Some called him beggar while some called him mental case, but he never cared to bother. May be because he was either not in his senses or was rather saint like to not bother about it. What mattered to him was he was getting fed.
He would roam around on the streets with no specific aim as to where he wants to go, he would just walk. Kids would be curious as to where his home was, where his mother was, why his cloths are not clean and in one piece – you know, kiddo questions. From morning six to the time when shops, restaurants would open, he would just roam – pointlessly. But the scene would change once it’s time to start the business.
Early morning one tea stall would come to life in some corner of some road. If the tea stall owner is lucky, he would see this “Tiger” (as they all used to call him) passing by his stall. He would promptly offer a cup of tea to Tiger, free of cost. Tiger doesn’t eat or drink anything that has a price tag, he can’t afford to. But if someone offers him something free of cost, he would just grin at the person, accept it and move on. The giving-to-Tiger wasn’t an act of philanthropy, it was rather selfish act. The tea stall owner would be happy because feeding Tiger meant the business would soar like anything. That’s how it was.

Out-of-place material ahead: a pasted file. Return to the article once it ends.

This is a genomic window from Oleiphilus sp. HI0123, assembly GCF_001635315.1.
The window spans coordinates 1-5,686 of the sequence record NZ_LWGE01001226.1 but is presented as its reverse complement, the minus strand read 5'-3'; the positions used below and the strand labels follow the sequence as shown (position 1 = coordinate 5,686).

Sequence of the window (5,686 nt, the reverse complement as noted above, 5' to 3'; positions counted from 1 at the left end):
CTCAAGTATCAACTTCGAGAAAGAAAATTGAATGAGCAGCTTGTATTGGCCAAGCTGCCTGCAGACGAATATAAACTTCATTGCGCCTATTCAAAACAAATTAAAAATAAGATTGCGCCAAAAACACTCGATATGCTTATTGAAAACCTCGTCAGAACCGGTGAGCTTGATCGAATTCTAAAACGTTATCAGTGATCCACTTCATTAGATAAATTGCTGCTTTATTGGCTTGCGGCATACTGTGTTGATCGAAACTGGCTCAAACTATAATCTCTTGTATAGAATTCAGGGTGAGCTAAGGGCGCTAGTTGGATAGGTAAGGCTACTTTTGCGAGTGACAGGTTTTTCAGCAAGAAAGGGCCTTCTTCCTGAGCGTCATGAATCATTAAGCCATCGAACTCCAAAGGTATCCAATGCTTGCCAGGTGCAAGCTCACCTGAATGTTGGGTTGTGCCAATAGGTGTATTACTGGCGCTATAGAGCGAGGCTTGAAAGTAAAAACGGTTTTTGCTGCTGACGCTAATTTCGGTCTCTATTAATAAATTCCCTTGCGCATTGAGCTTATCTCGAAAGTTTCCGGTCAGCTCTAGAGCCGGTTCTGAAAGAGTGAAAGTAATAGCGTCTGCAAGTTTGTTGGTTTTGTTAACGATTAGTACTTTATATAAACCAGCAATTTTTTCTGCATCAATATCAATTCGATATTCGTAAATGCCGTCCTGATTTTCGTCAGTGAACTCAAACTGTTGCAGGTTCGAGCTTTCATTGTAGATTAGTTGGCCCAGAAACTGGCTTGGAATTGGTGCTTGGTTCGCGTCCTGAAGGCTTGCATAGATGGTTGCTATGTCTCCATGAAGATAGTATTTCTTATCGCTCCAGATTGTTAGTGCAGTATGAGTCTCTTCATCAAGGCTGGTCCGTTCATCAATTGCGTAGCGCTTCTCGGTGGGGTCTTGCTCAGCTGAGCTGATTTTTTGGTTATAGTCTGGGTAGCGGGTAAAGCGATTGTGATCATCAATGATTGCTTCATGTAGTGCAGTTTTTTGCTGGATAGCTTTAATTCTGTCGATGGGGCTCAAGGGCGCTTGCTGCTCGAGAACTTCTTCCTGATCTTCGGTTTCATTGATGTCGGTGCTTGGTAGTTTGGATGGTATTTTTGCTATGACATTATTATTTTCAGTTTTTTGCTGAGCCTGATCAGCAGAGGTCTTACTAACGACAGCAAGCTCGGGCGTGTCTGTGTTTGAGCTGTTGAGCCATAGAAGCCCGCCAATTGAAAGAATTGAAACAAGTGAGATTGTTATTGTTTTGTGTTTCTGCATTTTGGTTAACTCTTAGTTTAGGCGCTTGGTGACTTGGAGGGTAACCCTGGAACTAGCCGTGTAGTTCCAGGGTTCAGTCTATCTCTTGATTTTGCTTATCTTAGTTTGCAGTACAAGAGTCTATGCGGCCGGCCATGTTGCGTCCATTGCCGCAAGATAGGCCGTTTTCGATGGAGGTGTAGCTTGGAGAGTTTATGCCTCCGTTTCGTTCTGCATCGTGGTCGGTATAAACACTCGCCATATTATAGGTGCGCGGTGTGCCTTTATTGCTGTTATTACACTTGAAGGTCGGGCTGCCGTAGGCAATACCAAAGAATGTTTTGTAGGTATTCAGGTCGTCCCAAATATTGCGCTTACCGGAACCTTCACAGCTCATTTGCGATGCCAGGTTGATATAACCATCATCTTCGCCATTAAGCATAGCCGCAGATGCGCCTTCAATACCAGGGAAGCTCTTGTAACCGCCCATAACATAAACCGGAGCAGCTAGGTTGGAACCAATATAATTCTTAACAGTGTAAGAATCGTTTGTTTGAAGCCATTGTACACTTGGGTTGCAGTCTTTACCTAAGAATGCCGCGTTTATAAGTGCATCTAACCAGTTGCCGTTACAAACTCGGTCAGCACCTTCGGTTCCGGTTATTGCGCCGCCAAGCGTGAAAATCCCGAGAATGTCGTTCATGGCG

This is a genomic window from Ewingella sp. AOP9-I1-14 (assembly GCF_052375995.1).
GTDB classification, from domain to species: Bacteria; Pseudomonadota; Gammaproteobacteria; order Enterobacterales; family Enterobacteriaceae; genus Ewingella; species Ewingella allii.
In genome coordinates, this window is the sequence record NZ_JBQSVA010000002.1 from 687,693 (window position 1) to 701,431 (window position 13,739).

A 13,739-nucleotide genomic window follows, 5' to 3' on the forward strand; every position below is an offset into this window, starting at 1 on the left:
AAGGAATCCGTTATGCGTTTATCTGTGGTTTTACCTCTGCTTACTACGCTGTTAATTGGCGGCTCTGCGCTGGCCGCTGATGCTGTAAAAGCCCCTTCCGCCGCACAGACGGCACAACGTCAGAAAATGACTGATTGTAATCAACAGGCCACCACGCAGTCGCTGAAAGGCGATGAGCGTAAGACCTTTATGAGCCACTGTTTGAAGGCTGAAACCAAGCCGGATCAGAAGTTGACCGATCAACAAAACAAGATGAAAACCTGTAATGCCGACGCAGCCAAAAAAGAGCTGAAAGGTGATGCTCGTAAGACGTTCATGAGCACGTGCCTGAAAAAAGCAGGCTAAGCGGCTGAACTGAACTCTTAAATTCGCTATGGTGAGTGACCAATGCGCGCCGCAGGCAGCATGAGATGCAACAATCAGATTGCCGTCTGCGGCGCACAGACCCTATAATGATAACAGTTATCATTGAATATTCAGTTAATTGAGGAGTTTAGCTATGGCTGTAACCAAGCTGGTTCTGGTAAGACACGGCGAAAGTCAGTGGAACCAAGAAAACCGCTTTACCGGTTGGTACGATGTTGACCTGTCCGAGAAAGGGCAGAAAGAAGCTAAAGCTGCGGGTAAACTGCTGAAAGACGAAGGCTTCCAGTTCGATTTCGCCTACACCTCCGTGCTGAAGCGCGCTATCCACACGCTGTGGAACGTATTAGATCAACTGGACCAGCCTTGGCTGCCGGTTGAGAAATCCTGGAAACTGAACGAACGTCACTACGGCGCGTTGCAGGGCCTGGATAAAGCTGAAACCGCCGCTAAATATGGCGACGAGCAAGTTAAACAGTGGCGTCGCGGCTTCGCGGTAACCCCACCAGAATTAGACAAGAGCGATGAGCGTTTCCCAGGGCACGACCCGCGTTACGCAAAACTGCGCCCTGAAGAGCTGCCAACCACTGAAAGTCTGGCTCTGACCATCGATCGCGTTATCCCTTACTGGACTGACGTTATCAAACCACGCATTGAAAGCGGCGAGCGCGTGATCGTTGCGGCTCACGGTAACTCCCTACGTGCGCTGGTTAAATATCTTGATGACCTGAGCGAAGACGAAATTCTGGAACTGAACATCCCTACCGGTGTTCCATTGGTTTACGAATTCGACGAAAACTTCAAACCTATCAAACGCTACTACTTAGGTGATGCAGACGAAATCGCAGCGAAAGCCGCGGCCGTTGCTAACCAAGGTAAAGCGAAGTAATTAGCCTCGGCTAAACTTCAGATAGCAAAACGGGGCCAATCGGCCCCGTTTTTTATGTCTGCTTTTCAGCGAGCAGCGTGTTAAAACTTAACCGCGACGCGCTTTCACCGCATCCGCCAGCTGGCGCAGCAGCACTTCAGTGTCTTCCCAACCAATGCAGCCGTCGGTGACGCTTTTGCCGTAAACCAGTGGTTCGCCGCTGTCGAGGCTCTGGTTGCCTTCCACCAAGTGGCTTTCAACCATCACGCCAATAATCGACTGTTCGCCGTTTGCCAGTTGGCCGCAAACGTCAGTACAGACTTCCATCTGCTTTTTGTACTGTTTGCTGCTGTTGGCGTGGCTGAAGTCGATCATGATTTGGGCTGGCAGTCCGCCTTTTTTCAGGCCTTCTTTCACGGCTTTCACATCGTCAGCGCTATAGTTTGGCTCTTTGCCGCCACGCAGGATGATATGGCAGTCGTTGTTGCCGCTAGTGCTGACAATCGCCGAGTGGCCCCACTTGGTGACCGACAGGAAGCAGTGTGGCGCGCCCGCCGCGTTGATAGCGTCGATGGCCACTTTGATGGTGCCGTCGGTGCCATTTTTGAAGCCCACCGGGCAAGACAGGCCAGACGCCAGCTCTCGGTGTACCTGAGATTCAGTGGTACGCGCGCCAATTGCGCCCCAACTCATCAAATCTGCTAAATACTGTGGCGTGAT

At times he would ask (or shall I say beg) for food or a cup of tea and sometimes someone would willing give it to him. The people, who knew that giving to Tiger was like hitting a jackpot, never objected to him taking a biscuit from the pack or asking for a cup of tea or even a onetime meal. Rather there used to be a competition as to who all get to feed “Tiger”. Those who didn’t know the “benefits” of giving to Tiger would obviously object and pay the price as their business won’t earn much for them that day.
Some believed in Tiger being the lucky charm, some were skeptical of accepting it. But as far as Tiger was concerned, he lived a happy-go-lucky life. He used to smile irrespective of the person giving him food or not.
P.S. – This “Tiger” was a real person and belonged to my town. I (as in we kids) and our predecessors have seen him strolling on the road. This might sound like a story but is in actual a true story.